Mac Mini i7 and Cubase 7.5 setup help


I’m sure someone is already laughing, but I’m an old PC user, know all about them. I just moved to a Mac Mini i7, OSX 10.9 (Maverick, 64bit), 2GB RAM, 1TB HDD, FocusRite Saffire Pro 40, dual lcd monitors, Cubase 7.5. This is a dedicated computer I only have Cubase, the Saffire MixControl and the drivers for a Tascam US-1800 installed.

Does anyone know what processes I can stop/disable to improve the performance of the system. Especially the I/O.

With the Focusrite and a buffer size of 256 I have 5ms in and 5ms out reported by Cubase. If I lower this to 32 I get 1.5ms in and 3.2 out.

For the people who have a lot of Mac experience, should I increase the RAM?
(I’ve heard CB7.5 has a problem with 8GB, which seems bogus to me, but it was a Mac savvy Cubase user who told me this.)
My options are increase to 8 or 16 GB

Are SSDs really that better? Would it be worth the price to get one installed?

Any “tricks” that can be used on the Saffire Pro 40?

Any serious suggestions would be greatly appreciated!
I am a percussionist, and high latency really shows up and was readily heard, when I was using CB 5 LE on a PC.
Thanks for your time! :slight_smile:

Hello K,

Creds - We have deployed a number of Minis with Nuendo using high I/O counts and large sessions so I pretend I know something about it.

The most important thing with what you quoted is to increase the memory - Cubase and the MacOS will constantly be swapping things out of ram with only 2GB. We prefer to go with 16GB because these are production environment machines so the more the better. 8GB will work depending on your sample requirements.

SSDs are highly recommended but not the Fusion Drive. The SSDs will make your machine feel and perform much faster because, like all modern OSes, it’s constantly reading and writing logs, prefs, etc. and the SSD improves that. Do some research on the model and determine your price/performance point and be aware that third-party SSDs are not natively TRIM-enabled on the MacOS but you can do it manually. The OWC drives do not normally require TRIM but there are caveats so do your research. If you’re familiar with the guts of PCs then researching SSDs will be easy for you.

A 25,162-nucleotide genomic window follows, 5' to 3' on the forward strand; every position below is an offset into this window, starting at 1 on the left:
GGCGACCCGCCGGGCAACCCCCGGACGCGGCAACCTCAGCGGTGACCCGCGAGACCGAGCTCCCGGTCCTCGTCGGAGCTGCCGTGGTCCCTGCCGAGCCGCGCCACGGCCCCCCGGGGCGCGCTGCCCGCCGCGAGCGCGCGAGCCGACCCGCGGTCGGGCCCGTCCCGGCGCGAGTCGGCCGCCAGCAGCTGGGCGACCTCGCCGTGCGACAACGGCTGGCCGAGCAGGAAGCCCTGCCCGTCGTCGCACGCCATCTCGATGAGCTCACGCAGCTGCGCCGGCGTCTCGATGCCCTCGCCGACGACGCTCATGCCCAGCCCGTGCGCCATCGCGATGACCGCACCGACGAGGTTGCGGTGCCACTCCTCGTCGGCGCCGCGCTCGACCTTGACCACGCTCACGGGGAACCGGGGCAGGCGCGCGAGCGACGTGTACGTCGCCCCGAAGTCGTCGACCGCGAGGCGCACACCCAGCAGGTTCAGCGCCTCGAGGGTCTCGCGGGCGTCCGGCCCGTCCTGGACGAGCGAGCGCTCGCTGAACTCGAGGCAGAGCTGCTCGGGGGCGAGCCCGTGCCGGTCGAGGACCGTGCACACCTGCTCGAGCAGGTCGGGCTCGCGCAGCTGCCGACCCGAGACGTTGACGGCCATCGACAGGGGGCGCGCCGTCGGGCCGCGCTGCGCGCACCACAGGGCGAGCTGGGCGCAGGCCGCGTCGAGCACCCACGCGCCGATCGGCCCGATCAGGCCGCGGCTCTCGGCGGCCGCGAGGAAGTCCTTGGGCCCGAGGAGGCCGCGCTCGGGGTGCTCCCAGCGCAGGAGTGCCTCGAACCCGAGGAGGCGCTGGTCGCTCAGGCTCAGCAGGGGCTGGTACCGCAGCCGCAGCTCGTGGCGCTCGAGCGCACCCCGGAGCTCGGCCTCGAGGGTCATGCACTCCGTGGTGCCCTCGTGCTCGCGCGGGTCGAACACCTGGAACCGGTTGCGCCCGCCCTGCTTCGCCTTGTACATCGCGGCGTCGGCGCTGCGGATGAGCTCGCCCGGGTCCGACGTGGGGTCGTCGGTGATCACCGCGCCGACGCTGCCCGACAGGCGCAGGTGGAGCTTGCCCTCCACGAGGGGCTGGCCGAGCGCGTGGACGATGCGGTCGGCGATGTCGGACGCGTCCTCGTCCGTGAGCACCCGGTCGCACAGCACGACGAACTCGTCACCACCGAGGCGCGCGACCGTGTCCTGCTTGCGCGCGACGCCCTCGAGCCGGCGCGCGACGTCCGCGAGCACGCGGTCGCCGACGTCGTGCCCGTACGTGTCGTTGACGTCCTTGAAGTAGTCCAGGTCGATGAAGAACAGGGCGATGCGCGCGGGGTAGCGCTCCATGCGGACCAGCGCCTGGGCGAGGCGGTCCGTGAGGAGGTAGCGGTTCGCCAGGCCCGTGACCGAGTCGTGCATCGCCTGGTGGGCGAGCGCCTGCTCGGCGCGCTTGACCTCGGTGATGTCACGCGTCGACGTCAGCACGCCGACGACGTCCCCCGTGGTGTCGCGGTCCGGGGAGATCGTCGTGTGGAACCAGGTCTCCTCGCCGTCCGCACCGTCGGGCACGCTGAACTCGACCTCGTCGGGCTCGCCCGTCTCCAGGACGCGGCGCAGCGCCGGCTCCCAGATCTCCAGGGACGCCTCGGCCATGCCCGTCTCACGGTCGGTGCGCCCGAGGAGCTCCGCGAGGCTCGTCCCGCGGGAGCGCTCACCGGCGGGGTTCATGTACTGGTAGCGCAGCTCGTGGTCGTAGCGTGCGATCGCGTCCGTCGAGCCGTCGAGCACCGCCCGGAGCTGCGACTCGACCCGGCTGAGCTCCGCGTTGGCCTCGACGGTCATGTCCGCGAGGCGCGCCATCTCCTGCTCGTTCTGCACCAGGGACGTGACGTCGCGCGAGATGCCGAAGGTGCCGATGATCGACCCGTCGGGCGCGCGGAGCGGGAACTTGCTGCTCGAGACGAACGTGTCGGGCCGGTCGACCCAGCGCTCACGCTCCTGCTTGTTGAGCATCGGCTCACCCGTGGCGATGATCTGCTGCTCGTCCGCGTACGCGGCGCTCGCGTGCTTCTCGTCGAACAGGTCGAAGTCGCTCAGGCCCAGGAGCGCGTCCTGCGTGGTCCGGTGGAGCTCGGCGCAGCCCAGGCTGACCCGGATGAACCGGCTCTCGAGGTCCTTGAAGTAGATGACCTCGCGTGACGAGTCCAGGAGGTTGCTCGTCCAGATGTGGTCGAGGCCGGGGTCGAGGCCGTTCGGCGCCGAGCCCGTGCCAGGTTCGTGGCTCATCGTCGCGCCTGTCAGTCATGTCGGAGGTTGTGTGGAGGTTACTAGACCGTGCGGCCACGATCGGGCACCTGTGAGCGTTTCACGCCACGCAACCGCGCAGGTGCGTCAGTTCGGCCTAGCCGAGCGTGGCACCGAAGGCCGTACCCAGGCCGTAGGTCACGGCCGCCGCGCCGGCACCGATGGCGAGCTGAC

Your latency discrepancy between in and out is due to the Saffire driver - it’s adding an additional safety buffer to the output at low latencies because it needs it, as many usb and firewire devices will do. Example - I just checked an RME interface here that’s 1.375ms in and out at 32 samples. Each interface’s driver will be slightly different and there may be additional delays in the Safire that are not reported to the OS making what you’re hearing worse. There’s nothing wrong with the Saffire, it’s a fine interface for certain needs. However there are slightly lower latency models out there and if that is a high concern then you may want to investigate.